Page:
Consciousness has identity. It is what it is. It can do some things and not others. Some aspects of it are directly introspectible, others can only be inferred. This is a fact that one learns in philosophy class. Knowing it helps you solve real-world problems whenever they have a mental aspect because it helps you take the problem seriously.
For example, when I coach members of the Thinking Lab, they often say something like, “I’m completely overloaded. I can’t do all of this. I can’t figure out what to do.”
Okay, well, overload is a real issue. There is a real limit to how many ideas you can fit in your mind at once. Your mind is not functional without spare crow space to think. This is a fact. You need to take it seriously. That means accepting that fact (and all of your emotions about the fact) and moving on to, “What am I going to do, given that fact?”
When you accept the facts, you change the nature of the problem.
For example, I remember when a friend of mine bought a couch that was too wide to get up the stairs to his apartment. He lived on the 4th story of a brownstone in Boston’s Back Bay. By accepting the fact that the couch was not going up the stairs, he freed himself to look anew at his options.
He now had two kinds of options: options that got rid of the couch (return it, donate it, sell it) or options that involved finding an aperture big enough for the couch to get through. He hired a crane and a crew to bring the couch in through the big window in his bedroom.
Similarly, when you take overload seriously, you get two kinds of options: those that involve giving up on any thinking process (melt down, run away, flail) or those that involve reducing the mental load so that you can think. Need I say that I recommend the latter?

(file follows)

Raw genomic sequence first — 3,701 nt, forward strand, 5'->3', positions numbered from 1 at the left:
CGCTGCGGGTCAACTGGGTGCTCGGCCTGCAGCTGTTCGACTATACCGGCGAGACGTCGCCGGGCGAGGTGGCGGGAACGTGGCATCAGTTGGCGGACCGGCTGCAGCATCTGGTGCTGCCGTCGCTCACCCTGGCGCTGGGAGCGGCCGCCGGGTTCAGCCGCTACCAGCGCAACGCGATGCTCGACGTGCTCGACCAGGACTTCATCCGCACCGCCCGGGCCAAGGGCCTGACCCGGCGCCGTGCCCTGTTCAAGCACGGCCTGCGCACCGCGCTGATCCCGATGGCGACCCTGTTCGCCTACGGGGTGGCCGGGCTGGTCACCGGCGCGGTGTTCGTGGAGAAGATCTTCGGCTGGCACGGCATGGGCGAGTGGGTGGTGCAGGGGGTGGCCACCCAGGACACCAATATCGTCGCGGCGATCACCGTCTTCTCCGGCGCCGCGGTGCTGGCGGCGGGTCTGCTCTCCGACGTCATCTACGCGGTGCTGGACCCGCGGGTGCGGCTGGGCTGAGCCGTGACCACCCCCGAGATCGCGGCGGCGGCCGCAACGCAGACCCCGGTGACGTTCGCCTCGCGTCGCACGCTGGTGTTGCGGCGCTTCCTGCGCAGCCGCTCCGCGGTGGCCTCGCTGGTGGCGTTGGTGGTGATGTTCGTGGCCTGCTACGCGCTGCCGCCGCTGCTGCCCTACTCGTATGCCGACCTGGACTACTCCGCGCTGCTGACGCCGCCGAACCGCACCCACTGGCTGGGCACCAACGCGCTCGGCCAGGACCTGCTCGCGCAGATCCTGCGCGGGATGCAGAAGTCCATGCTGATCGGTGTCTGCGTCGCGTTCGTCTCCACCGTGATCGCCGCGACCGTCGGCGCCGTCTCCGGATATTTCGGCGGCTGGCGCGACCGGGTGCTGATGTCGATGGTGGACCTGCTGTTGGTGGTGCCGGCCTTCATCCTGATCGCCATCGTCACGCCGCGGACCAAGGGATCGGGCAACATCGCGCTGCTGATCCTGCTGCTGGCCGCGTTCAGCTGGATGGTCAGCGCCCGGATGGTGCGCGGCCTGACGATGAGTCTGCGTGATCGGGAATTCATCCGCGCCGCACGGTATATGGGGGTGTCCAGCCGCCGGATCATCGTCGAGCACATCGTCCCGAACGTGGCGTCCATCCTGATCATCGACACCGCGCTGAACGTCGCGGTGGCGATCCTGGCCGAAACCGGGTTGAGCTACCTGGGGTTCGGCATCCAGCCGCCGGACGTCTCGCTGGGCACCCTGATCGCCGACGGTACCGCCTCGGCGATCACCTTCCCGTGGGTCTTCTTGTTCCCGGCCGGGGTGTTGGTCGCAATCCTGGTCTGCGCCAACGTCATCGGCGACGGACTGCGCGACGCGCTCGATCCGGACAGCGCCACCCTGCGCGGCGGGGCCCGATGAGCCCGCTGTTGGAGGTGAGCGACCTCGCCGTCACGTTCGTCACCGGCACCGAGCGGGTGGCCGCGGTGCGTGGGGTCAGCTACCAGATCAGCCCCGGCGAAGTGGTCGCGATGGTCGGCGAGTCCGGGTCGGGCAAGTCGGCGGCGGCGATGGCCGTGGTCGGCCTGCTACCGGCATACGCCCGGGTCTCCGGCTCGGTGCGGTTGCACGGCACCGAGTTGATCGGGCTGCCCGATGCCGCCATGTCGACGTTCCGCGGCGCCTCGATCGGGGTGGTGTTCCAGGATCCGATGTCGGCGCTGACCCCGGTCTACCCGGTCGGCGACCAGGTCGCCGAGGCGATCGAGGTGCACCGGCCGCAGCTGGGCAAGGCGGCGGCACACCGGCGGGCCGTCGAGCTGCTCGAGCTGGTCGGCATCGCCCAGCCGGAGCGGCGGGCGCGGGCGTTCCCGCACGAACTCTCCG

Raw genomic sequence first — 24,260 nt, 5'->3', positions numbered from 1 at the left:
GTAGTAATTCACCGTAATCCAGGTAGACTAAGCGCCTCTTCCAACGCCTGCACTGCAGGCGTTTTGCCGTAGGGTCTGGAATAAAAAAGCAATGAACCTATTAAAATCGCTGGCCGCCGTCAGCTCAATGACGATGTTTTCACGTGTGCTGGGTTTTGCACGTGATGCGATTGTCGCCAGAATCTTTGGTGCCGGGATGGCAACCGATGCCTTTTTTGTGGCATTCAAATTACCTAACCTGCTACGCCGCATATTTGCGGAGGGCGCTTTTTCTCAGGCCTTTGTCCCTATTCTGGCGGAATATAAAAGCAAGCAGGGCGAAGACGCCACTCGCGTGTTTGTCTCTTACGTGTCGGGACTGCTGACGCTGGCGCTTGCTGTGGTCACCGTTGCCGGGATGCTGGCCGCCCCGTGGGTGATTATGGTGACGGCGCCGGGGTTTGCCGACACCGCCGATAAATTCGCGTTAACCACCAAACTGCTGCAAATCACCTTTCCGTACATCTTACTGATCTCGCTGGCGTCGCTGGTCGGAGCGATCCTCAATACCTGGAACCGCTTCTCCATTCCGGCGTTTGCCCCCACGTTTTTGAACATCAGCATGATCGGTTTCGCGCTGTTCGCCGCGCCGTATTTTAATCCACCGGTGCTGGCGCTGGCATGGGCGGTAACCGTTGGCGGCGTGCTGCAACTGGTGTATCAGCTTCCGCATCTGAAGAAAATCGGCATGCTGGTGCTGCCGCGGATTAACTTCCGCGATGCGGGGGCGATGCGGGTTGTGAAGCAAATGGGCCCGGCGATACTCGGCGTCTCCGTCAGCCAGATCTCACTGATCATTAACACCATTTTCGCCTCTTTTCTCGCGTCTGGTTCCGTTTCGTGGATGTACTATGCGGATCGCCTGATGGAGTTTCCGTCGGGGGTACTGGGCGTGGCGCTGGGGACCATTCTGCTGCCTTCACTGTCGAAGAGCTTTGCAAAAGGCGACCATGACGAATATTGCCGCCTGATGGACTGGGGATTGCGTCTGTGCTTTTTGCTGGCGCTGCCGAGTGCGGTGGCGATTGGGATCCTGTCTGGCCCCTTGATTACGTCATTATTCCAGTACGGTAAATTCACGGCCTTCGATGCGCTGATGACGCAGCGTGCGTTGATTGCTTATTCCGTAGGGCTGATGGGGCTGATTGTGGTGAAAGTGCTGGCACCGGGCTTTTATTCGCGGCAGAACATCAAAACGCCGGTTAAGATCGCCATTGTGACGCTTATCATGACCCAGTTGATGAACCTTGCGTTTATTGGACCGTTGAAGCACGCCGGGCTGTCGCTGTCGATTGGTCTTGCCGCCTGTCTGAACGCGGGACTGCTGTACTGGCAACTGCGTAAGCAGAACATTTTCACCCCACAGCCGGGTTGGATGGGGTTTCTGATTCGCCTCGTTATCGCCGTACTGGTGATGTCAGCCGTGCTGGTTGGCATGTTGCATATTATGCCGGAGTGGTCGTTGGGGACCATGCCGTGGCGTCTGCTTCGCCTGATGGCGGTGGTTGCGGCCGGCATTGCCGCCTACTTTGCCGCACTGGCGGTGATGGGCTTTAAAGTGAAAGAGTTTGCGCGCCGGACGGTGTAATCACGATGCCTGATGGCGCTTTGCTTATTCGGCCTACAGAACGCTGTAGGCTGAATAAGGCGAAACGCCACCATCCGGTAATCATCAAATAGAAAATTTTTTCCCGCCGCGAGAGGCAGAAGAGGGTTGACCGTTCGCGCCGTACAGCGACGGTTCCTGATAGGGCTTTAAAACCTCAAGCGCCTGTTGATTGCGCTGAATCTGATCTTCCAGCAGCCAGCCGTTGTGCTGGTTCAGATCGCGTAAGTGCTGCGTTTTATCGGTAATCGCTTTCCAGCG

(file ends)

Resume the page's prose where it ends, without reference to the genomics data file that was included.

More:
You indirectly control how much pops into your mind
There are many ways to reduce a mental load so that you can think. I often recommend you offload what’s on your mind onto paper, which reduces the short-term memory burden. But there is a mental solution, too. It is based on another relevant fact about consciousness: you have indirect control over how many ideas are coming up and filling your crow space.
You directly control what you’re paying attention to. What you pay attention to then affects the thoughts and emotions that pop up from the subconscious. Emotions can arise lightning fast. In contrast, thoughts take a couple of seconds to pop up. Setting an intention — a purpose for yourself — will speed up the retrieval.
If you want to test these assertions, name three countries in South America. Do it now.
Did you do it? Or are you irritated that I’m interrupting this article and impatient for me to get to the point? Or were you curious where I was going with this and why I chose South America? Or some other emotion? The emotion likely popped up quickly — in response to your thoughts about my question.
If you do/did stop reading to name three countries in South America, there would be a delay of 1–2 seconds before names of countries would start occurring to you. Even if you don’t stop to do it, familiar names of countries may start occurring to you now, since I’ve mentioned South America three times in the last few paragraphs.
You have now witnessed this fact.
The subconscious is reactive. Whatever is in conscious awareness triggers stored content. You choose where your attention is directed, therefore your choices affect what is in conscious awareness. Therefore you indirectly control what is triggered from the subconscious. QED.
Going to the “meta-level” is an effective way to reduce overload
Since you indirectly control what pops into your mind, you can reduce overload by turning your attention to something that triggers less information.
Indeed, you may find that this is the root cause of distraction in some cases. If you are unpleasantly overloaded by some demanding task, any easier task or off-topic distraction will be appealing. Turning your attention to it will reduce that unpleasant overload. Almost any topic will do — you just need to get your attention away from the topic that is triggering the overload in the first place.
Of course, letting yourself get distracted doesn’t solve the problem.